Induction of Labor
As a follow up to my last post about advanced maternal age (AMA), I will discuss induction of labor. Women in the AMA age range may be counseled about induction of labor due to the slightly increased risk of stillbirth after the due date or due to complications of pregnancy. Some women may also request induction of labor due to discomfort at the end of pregnancy, or timing concerns relating to delivery.
An induction of labor can happen for a variety of reasons, both medical and social. Here are some indications for induction of labor:
- Advanced maternal age
- Gestational diabetes or pre-pregnancy diabetes
- Hypertension, gestational hypertension (caused by pregnancy), or pre-eclampsia
- Post term pregnancy that goes past 41 weeks
- Vaginal bleeding
- Low amniotic fluid
- Premature rupture of membranes, preterm premature rupture of membranes
- Desire for a scheduled delivery
- History of fast labor, or long distance from hospital
Risks and Benefits
There are risks and benefits to induction of labor. Risks include a longer labor, failure to progress (cervix does not dilate all the way to 10cm in order to start pushing), need for c-section, and fetal distress due to frequent or strong contractions.
The benefit of an induction of labor is that the delivery can be somewhat scheduled, and the baby can be delivered safely before risks of prolonging the pregnancy cause complications for the mother or the baby. The doctor and patient need to weigh the risks and benefits and decide the optimal timing for good outcomes for both the mother and the baby.
Timing of Induction
The estimated date of delivery is considered 40 weeks.
An elective induction of labor (not due to a medical indication) cannot be scheduled before 39 weeks because babies are still developing, and can have complications such as breathing problems even in early term gestational age (after 37 weeks).
A pregnancy should not go past 42 weeks so typically if there are no signs of labor and no pregnancy complications, an induction will be scheduled between 41 and 42 weeks.
Timing of induction for medical complications of pregnancy depend on the severity, and multiple factors relating the the fetal and maternal well being. For example, patients who develop high blood pressure may be delivered between 37-39 weeks, patients diagnosed with pre-eclampsia may be delivered at 37 weeks if mild, but earlier if there are severe features. Patients with diabetes may need to be induced earlier than the due date if blood sugars are not well controlled.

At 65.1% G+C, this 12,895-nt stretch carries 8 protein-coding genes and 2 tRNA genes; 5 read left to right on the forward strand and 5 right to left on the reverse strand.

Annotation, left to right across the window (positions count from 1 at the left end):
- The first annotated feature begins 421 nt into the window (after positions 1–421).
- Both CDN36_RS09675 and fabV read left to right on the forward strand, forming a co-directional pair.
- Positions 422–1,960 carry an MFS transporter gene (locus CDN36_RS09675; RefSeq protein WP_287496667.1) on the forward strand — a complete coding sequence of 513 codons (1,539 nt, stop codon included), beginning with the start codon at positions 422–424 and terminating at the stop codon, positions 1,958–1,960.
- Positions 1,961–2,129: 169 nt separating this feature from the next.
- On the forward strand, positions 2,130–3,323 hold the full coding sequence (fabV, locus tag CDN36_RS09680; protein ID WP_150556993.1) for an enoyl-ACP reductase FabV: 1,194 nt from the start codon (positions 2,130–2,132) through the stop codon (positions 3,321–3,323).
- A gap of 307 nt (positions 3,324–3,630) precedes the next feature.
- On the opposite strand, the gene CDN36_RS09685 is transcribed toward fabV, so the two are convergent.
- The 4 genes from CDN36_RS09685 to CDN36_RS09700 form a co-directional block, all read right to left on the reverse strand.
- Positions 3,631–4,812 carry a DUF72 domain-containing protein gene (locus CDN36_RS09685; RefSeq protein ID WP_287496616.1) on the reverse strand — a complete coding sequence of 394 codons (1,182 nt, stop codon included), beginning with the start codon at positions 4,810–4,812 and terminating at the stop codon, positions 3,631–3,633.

Methods of Induction
Depending on the cervical exam, medications which cause “cervical ripening” may be used to start the induction. Cervical ripening is needed when the cervix is not dilated, is firm rather than soft, and still thick (not effaced).
Examples of cervical ripening medications are Misoprostol (Cytotec) and Cervidil. These medications are placed in the vagina every 4 hours (Misoprostol) or once for 12 hours (Cervidil). After the cervix is more dilated, effaced, and softened, IV pitocin is usually started. This will cause contractions. Sometimes a catheter is placed through the cervix and a balloon on the end is inflated in order to help dilate the cervix in addition to the IV pitocin. Later in the labor process membranes can be ruptured (AKA break water).
An induction of labor typically takes longer than spontaneous labor, and the time it takes for labor to progress depends on the number of deliveries a woman has had previously, and her cervical exam at the start of the induction.
An induction of labor for a woman’s first pregnancy (especially if the cervix is closed at the beginning) can take 24-48 hours, though hopefully less! On the other hand, if a woman has had multiple vaginal deliveries in the past, and her cervix is dilated at the beginning, it may only take a few hours, and typically less than 12.
Contractions that cause a woman’s cervix to dilate are painful whether or not they are caused by an induction medication, or happen naturally. It may be more difficult to go through labor without an epidural for women who have an induction of labor simply because the labor takes longer.
I typically recommend awaiting spontaneous labor when a pregnancy is uncomplicated. However, inductions or interventions to augment labor are often necessary and helpful for optimal outcomes and healthy babies and mothers.
By Loriana Soma, M.D. - Expert OB/GYN